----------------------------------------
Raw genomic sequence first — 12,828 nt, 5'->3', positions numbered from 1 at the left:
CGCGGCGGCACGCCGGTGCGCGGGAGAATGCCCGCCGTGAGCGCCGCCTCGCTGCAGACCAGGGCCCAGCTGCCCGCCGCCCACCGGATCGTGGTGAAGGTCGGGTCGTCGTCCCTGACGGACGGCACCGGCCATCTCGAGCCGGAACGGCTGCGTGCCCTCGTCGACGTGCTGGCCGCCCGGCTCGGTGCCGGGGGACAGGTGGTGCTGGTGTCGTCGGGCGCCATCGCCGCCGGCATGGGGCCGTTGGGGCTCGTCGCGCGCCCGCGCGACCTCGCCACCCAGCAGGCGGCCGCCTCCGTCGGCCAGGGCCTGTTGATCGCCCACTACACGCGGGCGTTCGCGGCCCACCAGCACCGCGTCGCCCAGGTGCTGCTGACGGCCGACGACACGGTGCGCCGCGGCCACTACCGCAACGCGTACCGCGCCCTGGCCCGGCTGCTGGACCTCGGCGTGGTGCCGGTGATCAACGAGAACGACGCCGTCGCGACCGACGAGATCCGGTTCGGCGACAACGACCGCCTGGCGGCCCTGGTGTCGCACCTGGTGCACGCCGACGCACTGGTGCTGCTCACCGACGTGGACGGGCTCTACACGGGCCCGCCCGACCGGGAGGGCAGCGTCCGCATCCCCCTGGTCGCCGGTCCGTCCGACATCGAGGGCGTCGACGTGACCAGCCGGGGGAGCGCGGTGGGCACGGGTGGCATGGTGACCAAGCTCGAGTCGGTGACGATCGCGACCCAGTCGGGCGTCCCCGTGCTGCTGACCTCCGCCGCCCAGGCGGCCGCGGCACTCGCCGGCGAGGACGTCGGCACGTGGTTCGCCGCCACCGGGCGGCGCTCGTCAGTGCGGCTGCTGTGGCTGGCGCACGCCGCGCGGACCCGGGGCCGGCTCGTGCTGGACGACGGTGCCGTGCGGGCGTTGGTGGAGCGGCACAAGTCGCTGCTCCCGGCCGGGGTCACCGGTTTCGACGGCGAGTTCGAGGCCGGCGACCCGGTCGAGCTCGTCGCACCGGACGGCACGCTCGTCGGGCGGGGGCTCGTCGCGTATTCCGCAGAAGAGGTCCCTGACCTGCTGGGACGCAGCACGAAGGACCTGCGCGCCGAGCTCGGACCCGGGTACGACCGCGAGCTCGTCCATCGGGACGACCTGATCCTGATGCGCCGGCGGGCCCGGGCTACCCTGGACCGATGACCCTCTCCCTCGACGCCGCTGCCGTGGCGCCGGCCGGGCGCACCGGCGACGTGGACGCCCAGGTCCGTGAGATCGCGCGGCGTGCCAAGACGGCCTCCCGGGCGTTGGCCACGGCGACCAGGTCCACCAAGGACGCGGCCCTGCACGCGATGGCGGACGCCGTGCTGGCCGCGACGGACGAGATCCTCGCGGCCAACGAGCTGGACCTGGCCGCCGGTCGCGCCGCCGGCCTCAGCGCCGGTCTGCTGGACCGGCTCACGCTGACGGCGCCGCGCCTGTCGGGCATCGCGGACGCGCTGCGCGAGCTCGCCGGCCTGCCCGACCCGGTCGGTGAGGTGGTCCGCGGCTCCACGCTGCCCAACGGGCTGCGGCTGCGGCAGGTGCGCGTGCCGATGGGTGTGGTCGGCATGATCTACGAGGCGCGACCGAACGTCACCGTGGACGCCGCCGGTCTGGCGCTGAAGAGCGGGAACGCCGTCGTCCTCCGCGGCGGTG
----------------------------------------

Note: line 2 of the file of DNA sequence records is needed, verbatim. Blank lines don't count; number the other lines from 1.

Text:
CGCGGCGGCACGCCGGTGCGCGGGAGAATGCCCGCCGTGAGCGCCGCCTCGCTGCAGACCAGGGCCCAGCTGCCCGCCGCCCACCGGATCGTGGTGAAGGTCGGGTCGTCGTCCCTGACGGACGGCACCGGCCATCTCGAGCCGGAACGGCTGCGTGCCCTCGTCGACGTGCTGGCCGCCCGGCTCGGTGCCGGGGGACAGGTGGTGCTGGTGTCGTCGGGCGCCATCGCCGCCGGCATGGGGCCGTTGGGGCTCGTCGCGCGCCCGCGCGACCTCGCCACCCAGCAGGCGGCCGCCTCCGTCGGCCAGGGCCTGTTGATCGCCCACTACACGCGGGCGTTCGCGGCCCACCAGCACCGCGTCGCCCAGGTGCTGCTGACGGCCGACGACACGGTGCGCCGCGGCCACTACCGCAACGCGTACCGCGCCCTGGCCCGGCTGCTGGACCTCGGCGTGGTGCCGGTGATCAACGAGAACGACGCCGTCGCGACCGACGAGATCCGGTTCGGCGACAACGACCGCCTGGCGGCCCTGGTGTCGCACCTGGTGCACGCCGACGCACTGGTGCTGCTCACCGACGTGGACGGGCTCTACACGGGCCCGCCCGACCGGGAGGGCAGCGTCCGCATCCCCCTGGTCGCCGGTCCGTCCGACATCGAGGGCGTCGACGTGACCAGCCGGGGGAGCGCGGTGGGCACGGGTGGCATGGTGACCAAGCTCGAGTCGGTGACGATCGCGACCCAGTCGGGCGTCCCCGTGCTGCTGACCTCCGCCGCCCAGGCGGCCGCGGCACTCGCCGGCGAGGACGTCGGCACGTGGTTCGCCGCCACCGGGCGGCGCTCGTCAGTGCGGCTGCTGTGGCTGGCGCACGCCGCGCGGACCCGGGGCCGGCTCGTGCTGGACGACGGTGCCGTGCGGGCGTTGGTGGAGCGGCACAAGTCGCTGCTCCCGGCCGGGGTCACCGGTTTCGACGGCGAGTTCGAGGCCGGCGACCCGGTCGAGCTCGTCGCACCGGACGGCACGCTCGTCGGGCGGGGGCTCGTCGCGTATTCCGCAGAAGAGGTCCCTGACCTGCTGGGACGCAGCACGAAGGACCTGCGCGCCGAGCTCGGACCCGGGTACGACCGCGAGCTCGTCCATCGGGACGACCTGATCCTGATGCGCCGGCGGGCCCGGGCTACCCTGGACCGATGACCCTCTCCCTCGACGCCGCTGCCGTGGCGCCGGCCGGGCGCACCGGCGACGTGGACGCCCAGGTCCGTGAGATCGCGCGGCGTGCCAAGACGGCCTCCCGGGCGTTGGCCACGGCGACCAGGTCCACCAAGGACGCGGCCCTGCACGCGATGGCGGACGCCGTGCTGGCCGCGACGGACGAGATCCTCGCGGCCAACGAGCTGGACCTGGCCGCCGGTCGCGCCGCCGGCCTCAGCGCCGGTCTGCTGGACCGGCTCACGCTGACGGCGCCGCGCCTGTCGGGCATCGCGGACGCGCTGCGCGAGCTCGCCGGCCTGCCCGACCCGGTCGGTGAGGTGGTCCGCGGCTCCACGCTGCCCAACGGGCTGCGGCTGCGGCAGGTGCGCGTGCCGATGGGTGTGGTCGGCATGATCTACGAGGCGCGACCGAACGTCACCGTGGACGCCGCCGGTCTGGCGCTGAAGAGCGGGAACGCCGTCGTCCTCCGCGGCGGTG